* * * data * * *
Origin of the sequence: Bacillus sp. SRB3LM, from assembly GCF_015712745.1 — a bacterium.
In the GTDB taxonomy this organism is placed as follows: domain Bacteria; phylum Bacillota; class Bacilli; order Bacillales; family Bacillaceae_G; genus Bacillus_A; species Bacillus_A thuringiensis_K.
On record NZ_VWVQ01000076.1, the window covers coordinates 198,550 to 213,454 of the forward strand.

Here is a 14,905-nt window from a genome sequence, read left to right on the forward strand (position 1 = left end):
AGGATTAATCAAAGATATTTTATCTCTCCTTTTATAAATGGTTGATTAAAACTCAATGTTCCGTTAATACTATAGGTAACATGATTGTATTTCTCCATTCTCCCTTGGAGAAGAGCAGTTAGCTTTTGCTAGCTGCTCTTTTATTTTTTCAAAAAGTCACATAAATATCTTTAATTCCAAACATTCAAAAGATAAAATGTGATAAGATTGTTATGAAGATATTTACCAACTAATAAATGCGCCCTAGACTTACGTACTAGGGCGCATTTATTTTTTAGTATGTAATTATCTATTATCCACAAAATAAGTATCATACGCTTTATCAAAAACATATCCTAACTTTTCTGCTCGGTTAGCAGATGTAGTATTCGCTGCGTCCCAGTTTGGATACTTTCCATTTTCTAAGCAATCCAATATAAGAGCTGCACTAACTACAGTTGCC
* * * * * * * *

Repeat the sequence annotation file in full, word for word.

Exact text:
Origin of the sequence: Bacillus sp. SRB3LM, from assembly GCF_015712745.1 — a bacterium.
In the GTDB taxonomy this organism is placed as follows: domain Bacteria; phylum Bacillota; class Bacilli; order Bacillales; family Bacillaceae_G; genus Bacillus_A; species Bacillus_A thuringiensis_K.
On record NZ_VWVQ01000076.1, the window covers coordinates 198,550 to 213,454 of the forward strand.

Here is a 14,905-nt window from a genome sequence, read left to right on the forward strand (position 1 = left end):
AGGATTAATCAAAGATATTTTATCTCTCCTTTTATAAATGGTTGATTAAAACTCAATGTTCCGTTAATACTATAGGTAACATGATTGTATTTCTCCATTCTCCCTTGGAGAAGAGCAGTTAGCTTTTGCTAGCTGCTCTTTTATTTTTTCAAAAAGTCACATAAATATCTTTAATTCCAAACATTCAAAAGATAAAATGTGATAAGATTGTTATGAAGATATTTACCAACTAATAAATGCGCCCTAGACTTACGTACTAGGGCGCATTTATTTTTTAGTATGTAATTATCTATTATCCACAAAATAAGTATCATACGCTTTATCAAAAACATATCCTAACTTTTCTGCTCGGTTAGCAGATGTAGTATTCGCTGCGTCCCAGTTTGGATACTTTCCATTTTCTAAGCAATCCAATATAAGAGCTGCACTAACTACAGTTGCC